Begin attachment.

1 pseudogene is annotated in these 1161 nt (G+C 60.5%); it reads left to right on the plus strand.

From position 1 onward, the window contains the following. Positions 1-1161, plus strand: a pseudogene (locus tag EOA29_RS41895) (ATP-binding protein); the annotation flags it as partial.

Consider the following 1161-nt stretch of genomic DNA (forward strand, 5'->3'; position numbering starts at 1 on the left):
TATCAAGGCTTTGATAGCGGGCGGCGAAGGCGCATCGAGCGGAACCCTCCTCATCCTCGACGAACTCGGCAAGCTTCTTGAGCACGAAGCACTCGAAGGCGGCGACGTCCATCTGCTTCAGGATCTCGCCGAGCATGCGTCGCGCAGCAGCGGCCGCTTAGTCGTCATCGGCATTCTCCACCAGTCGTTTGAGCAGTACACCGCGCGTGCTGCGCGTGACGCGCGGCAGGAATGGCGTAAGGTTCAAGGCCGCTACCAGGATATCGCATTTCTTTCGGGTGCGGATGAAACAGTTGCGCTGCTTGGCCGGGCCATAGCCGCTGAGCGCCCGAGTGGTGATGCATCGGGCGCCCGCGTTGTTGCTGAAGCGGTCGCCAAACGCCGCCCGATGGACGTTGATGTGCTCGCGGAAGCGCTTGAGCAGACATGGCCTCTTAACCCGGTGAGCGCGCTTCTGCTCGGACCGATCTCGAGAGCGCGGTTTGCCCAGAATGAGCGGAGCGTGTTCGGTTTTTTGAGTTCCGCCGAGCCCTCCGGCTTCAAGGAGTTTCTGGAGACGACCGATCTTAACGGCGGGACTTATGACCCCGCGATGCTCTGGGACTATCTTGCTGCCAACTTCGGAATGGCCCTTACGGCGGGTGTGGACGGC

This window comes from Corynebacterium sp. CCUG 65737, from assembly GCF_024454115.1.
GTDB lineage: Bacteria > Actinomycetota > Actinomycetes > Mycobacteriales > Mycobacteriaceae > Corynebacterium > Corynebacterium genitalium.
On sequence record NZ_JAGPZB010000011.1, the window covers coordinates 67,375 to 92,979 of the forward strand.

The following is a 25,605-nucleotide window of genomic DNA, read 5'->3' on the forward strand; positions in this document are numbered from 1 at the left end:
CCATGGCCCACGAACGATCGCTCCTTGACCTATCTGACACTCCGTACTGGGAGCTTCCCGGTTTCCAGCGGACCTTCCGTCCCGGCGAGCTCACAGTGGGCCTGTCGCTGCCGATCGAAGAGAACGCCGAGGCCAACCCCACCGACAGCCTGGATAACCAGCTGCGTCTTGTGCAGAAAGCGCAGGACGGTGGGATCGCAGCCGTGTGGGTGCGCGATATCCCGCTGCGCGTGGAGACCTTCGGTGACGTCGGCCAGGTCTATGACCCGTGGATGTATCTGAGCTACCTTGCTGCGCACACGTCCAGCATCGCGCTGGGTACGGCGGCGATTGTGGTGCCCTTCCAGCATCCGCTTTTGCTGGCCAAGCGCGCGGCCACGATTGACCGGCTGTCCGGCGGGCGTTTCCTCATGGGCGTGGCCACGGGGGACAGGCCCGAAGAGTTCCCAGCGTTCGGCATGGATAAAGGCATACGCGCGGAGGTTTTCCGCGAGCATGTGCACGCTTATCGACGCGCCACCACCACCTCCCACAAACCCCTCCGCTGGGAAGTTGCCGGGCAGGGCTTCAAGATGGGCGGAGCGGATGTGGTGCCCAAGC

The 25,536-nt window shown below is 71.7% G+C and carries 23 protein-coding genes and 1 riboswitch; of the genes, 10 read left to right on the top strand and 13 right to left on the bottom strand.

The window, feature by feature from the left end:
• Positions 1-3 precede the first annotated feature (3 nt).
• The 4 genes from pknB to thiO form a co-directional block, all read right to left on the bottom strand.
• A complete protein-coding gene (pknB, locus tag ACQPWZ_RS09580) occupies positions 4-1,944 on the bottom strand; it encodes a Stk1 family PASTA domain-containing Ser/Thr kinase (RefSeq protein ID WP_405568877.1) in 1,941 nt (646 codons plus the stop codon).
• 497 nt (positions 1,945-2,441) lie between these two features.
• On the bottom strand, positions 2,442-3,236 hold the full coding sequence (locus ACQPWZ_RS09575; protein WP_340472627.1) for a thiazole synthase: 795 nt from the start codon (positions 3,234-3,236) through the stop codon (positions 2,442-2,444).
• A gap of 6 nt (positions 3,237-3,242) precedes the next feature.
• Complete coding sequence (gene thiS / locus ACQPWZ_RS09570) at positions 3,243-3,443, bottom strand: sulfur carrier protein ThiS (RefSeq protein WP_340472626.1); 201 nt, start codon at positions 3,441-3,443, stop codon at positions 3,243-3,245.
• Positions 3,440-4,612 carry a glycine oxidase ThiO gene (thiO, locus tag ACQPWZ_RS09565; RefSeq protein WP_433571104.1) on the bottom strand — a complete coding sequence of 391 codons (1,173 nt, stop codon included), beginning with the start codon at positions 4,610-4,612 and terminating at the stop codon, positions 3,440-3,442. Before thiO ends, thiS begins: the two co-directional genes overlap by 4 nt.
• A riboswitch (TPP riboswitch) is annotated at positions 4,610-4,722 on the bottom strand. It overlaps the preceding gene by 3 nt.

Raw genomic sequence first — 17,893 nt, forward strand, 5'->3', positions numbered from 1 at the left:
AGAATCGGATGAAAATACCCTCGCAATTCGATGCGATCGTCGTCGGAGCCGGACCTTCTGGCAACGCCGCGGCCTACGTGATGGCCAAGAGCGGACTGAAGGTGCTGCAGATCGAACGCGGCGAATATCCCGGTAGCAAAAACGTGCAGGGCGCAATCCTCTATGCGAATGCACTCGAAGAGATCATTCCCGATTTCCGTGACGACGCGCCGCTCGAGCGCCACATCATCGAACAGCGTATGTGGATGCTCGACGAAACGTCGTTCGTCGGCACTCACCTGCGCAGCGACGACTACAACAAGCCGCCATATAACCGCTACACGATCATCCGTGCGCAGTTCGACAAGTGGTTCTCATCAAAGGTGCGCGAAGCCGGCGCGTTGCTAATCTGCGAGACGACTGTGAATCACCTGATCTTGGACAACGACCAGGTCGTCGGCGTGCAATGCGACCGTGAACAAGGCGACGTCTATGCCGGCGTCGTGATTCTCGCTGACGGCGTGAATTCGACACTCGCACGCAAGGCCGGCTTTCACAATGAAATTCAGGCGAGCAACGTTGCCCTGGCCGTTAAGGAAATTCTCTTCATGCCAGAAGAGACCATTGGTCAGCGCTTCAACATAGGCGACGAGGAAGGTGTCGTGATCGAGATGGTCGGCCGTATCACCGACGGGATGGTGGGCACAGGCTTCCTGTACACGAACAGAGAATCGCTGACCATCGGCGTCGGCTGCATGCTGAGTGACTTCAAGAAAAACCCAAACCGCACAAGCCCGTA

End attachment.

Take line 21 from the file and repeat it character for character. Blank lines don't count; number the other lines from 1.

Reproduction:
Raw genomic sequence first — 17,893 nt, forward strand, 5'->3', positions numbered from 1 at the left: